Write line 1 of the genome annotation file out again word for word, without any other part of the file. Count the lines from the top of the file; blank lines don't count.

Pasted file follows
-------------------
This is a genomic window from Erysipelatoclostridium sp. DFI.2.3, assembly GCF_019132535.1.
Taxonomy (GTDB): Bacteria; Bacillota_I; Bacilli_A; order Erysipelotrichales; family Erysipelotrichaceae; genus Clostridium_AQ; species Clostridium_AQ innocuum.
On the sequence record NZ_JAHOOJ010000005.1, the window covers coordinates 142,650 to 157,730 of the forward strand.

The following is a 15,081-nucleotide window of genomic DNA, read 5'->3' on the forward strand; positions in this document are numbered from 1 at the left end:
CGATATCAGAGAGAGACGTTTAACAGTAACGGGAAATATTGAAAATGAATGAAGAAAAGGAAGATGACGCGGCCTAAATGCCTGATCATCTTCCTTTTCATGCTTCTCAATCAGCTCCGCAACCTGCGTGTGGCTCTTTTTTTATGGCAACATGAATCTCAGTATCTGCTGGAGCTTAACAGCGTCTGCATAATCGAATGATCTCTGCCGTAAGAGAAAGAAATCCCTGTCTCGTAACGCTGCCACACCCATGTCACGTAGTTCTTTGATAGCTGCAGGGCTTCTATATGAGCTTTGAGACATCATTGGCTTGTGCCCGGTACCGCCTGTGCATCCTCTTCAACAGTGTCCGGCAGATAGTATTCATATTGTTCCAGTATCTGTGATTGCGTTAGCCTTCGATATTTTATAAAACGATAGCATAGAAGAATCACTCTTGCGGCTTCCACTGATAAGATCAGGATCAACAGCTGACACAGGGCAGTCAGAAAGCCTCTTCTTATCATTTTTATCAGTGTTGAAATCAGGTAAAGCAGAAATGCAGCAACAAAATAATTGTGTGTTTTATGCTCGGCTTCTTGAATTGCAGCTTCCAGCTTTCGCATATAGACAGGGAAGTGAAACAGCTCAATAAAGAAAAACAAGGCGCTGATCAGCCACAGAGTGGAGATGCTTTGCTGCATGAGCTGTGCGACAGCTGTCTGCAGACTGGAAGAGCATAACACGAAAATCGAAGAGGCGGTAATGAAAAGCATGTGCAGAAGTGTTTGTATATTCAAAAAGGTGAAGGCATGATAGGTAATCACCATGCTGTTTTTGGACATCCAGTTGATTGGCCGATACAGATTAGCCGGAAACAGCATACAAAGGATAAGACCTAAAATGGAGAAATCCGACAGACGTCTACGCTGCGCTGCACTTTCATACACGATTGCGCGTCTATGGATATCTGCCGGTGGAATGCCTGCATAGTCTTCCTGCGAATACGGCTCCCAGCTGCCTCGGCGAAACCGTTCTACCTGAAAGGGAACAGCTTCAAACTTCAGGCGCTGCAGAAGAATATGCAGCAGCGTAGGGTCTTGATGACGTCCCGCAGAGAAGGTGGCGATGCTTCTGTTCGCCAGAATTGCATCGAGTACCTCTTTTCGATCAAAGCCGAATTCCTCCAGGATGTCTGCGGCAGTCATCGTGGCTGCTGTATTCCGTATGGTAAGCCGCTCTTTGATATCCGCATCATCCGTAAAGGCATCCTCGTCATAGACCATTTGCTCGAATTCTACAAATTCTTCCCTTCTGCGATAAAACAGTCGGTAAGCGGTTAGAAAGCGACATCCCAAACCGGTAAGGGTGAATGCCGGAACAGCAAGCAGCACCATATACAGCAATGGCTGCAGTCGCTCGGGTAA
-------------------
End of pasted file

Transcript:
This is a genomic window from Erysipelatoclostridium sp. DFI.2.3, assembly GCF_019132535.1.